Good Advice for New Homeschool Moms

written by Darlene
10 · 27 · 20

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Here’s some good advice from an unknown source:

Homeschooling for those who have been in public school can be a culture shock.
Many children who have been in public school can be way behind much of the homeschool curriculum. Some of the things I learned when I pulled my oldest three out of public school might help make your new adventure better.

1. Start with remembering that home school, unless all you are doing is online public school at home, is NOT public school done at home. Homeschooling, a full day of learning, often takes between 2-4 hours at the most.

2. Before diving in, it helps to know exactly where the learning level of your child is. How well does your child read? How well does your child understand the basics of writing? Do a basic math test to find the learning level as well.

3. Homeschooling is much less about grade level than mastery learning. Grade level really does not mean much if that child has been passed from grade to grade without ever mastering the learning tasks. For example: Your child has not excelled at math but due to the “no child left behind” laws, has been passed from year to year in math. In spite of being passed from year to year in math, it is possible that your child has never mastered the very basics of addition, subtraction, multiplication, and division.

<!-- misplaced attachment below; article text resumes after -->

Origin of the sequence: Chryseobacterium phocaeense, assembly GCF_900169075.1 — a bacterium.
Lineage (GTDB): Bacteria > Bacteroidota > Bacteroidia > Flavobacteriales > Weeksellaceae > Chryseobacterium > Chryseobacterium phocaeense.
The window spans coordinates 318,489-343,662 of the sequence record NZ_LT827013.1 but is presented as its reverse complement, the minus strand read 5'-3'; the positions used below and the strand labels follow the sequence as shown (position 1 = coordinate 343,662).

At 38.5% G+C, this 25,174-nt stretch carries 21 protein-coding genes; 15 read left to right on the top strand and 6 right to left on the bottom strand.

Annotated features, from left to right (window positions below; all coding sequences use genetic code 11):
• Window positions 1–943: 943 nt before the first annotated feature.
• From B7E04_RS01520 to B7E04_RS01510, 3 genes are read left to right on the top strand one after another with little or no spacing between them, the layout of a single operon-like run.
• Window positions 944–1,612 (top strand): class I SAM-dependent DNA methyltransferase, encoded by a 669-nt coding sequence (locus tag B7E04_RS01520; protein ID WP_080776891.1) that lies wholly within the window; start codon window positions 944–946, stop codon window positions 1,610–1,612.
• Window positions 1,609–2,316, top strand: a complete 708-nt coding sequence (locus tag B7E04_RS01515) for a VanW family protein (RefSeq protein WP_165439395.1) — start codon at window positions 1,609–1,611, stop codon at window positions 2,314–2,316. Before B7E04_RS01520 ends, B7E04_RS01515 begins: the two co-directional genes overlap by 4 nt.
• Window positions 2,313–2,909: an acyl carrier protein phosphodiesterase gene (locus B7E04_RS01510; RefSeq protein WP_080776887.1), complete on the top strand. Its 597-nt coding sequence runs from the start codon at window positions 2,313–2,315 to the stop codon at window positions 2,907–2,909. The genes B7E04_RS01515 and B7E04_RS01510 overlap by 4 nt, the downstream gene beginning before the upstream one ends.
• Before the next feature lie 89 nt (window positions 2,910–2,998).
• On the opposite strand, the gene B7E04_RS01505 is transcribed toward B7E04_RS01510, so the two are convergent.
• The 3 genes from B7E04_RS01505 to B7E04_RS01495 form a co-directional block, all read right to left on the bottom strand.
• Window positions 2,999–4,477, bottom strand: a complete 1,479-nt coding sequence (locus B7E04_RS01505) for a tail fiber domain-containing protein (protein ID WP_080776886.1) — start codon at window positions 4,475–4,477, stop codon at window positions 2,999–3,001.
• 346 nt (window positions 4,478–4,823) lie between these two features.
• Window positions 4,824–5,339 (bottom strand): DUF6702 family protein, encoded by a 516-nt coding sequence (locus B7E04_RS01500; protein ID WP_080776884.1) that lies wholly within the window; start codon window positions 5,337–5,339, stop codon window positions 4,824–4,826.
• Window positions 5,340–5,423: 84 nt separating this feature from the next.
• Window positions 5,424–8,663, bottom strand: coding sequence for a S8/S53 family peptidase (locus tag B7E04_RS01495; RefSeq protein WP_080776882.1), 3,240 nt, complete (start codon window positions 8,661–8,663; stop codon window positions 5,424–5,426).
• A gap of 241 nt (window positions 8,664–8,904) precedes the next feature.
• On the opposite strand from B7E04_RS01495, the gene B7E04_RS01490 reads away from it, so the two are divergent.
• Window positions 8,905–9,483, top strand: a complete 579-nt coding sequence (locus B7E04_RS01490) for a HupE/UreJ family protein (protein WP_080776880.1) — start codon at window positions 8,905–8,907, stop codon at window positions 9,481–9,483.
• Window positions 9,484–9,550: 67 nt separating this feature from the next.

4. In doing homeschool, you should be teaching critical thinking skills. Teach children to think for themselves and not just to follow what they are told.

5. When raising children, keep in mind that you are not raising children to remain children. Your end game should be to raise responsible adults.

6. In the early years, children need WAY more playtime. Children learn by playing. Let them play! Don’t make them sit hour after hour to “learn.” Work on basics then let children do what children do. When I say play, I don’t mean sitting in front of the TV, on video games, etc. Help them learn to actually play if they don’t know how.

7. One of the most common myths about homeschooling is that children are not being socialized enough and that children need to be around large numbers of their “peers.” Remember, children in large numbers are often very cruel and single out others to literally bully and torture. You can raise well-socialized children without subjecting them to being bullied. Contrary to what some people believe, being bullied does NOT build character but rather destroys the human taking years to recover and some people never recover from it.

8. Homeschooling can be a whole lot of fun. My children learned the Gettysburg address at Gettysburg. When we took vacations, which we made sure to budget for every year and often did on shoestring budgets, we always did some history and science along the way. There are many “science experiments” that can be done in the home. Cooking in and of itself is a science lesson.

9. Learn to look at the world through the wonder of the eyes of a child. Then, encourage that wonder. Encourage them to pursue things they are interested in. Help them to learn to enjoy learning rather than just to endure it.

10. As children grow, their learning can become more structured. Even then, don’t forget to make it fun.

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